These are the times, like this weekend, when I lost a patient, when work and life do not separate like oil and water.
This weekend has been rough. In fact, on Saturday I had my worst day as a physician. Ever. I lost a patient, a young patient. I am devastated. When I got the phone call on Saturday morning, I wept. There was no way to hide it from my husband or my kids. I explained in the simplest terms I could before leaving for the hospital.
The day was a tough one personally and professionally. I didn’t feel strong enough to be strong for the patient’s family, but I made it through. In part, this was because of other colleagues - physicians and nurses who were clearly upset like I was but managed to do what needed to be done. Seeing others wrestle with their emotions but do their job well inspired me to do the same.
When I arrived home - exhausted and emotionally spent - I fell into my husband’s arms and sobbed some more. This happened in the kitchen with the kids wandering around. Kids happen to be great for snapping you out of whatever it is you’re thinking of. My oldest needed to desperately negotiate a deadline for his book report. My youngest needed parental assistance in fighting the Star Wars Droids that were threatening the toy room. We had showers and bedtime, stories and prayers to do. The business helped keep my grief at bay. My kids didn’t mind when a few tears escaped down my cheeks. It was helpful to be around people who are so egocentric that they take your sadness in stride.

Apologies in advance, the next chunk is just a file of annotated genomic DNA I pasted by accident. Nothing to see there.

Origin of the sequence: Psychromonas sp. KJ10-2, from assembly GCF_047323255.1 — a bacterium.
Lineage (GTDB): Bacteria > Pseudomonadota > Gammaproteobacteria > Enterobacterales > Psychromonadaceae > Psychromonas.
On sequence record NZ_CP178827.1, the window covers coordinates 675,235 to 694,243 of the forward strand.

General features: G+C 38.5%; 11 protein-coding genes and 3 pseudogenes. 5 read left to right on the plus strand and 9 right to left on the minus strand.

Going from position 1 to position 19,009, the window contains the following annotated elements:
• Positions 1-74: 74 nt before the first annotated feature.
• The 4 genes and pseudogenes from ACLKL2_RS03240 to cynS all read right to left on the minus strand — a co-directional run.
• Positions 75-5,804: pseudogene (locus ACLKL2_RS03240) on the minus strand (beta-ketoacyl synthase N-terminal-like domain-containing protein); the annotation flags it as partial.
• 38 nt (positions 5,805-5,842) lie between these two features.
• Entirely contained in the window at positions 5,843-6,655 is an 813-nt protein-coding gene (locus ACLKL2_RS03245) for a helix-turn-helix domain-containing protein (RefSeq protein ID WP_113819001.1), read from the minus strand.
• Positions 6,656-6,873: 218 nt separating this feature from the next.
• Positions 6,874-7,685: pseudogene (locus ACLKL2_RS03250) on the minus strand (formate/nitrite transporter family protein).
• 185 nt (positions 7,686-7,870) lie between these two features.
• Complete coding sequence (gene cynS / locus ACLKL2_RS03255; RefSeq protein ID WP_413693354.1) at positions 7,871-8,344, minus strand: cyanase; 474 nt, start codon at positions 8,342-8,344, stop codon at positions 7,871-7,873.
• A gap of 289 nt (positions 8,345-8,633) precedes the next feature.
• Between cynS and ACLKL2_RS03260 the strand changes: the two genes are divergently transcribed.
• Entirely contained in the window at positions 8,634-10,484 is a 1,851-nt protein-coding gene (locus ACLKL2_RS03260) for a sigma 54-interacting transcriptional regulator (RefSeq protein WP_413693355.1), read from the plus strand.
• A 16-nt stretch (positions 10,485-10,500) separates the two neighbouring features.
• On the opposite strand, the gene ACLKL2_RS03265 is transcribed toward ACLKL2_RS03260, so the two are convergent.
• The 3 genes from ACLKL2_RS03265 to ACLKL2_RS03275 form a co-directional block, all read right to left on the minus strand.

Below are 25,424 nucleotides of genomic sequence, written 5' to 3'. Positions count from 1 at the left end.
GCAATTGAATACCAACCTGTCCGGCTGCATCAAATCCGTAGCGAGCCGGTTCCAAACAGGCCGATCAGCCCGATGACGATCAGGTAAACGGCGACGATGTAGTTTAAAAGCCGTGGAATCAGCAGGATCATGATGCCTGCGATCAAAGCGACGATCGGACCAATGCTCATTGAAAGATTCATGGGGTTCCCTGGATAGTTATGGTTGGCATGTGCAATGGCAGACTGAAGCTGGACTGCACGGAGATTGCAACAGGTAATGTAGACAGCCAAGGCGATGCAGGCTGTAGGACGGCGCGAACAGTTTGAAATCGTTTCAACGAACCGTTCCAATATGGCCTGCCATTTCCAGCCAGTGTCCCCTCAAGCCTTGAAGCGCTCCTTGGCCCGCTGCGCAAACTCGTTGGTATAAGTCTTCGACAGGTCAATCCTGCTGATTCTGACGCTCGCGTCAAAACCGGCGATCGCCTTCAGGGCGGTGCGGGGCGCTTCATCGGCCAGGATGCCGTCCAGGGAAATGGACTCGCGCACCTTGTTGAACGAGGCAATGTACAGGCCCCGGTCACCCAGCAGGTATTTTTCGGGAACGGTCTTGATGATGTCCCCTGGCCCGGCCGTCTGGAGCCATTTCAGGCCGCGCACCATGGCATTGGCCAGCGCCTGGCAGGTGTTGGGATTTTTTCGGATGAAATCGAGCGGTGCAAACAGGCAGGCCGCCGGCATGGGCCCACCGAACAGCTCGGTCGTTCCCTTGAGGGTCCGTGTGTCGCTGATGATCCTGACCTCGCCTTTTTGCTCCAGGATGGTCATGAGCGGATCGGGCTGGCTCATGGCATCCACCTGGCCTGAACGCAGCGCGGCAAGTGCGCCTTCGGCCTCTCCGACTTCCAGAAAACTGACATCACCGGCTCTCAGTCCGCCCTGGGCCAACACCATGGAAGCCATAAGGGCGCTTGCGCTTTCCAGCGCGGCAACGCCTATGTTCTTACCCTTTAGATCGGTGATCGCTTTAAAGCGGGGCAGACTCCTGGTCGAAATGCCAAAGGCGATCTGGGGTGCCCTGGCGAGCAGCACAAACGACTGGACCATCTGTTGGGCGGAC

For the rest of the weekend, I kept busy so I didn’t have to think. Again, kids make this easy to do. They force life to go on and will not allow you to wallow in sorrowful reflection for too long. For once, I allowed it to just occur without too much thought. I moved from one thing to the next and fell into bed exhausted waiting to be overtaken by sleep.
These are the times when work and life do not separate like oil and water. Instead they blend, the elements twisting around each other and forming a single whole. I definitely need my professional “family” because they understand what it is like to lose a patient, the grief and doubt you wrestle with, and the struggle to start all over again with the next patient.
When I have difficult days like I did this weekend, I am so grateful that my home life is full and keeps me busy. It’s the respite I need for the times my job is just rotten and awful. However, I am also fortunate that the relationships I have with my colleagues are not just professional - there are moments when it’s just one human being there with another human being.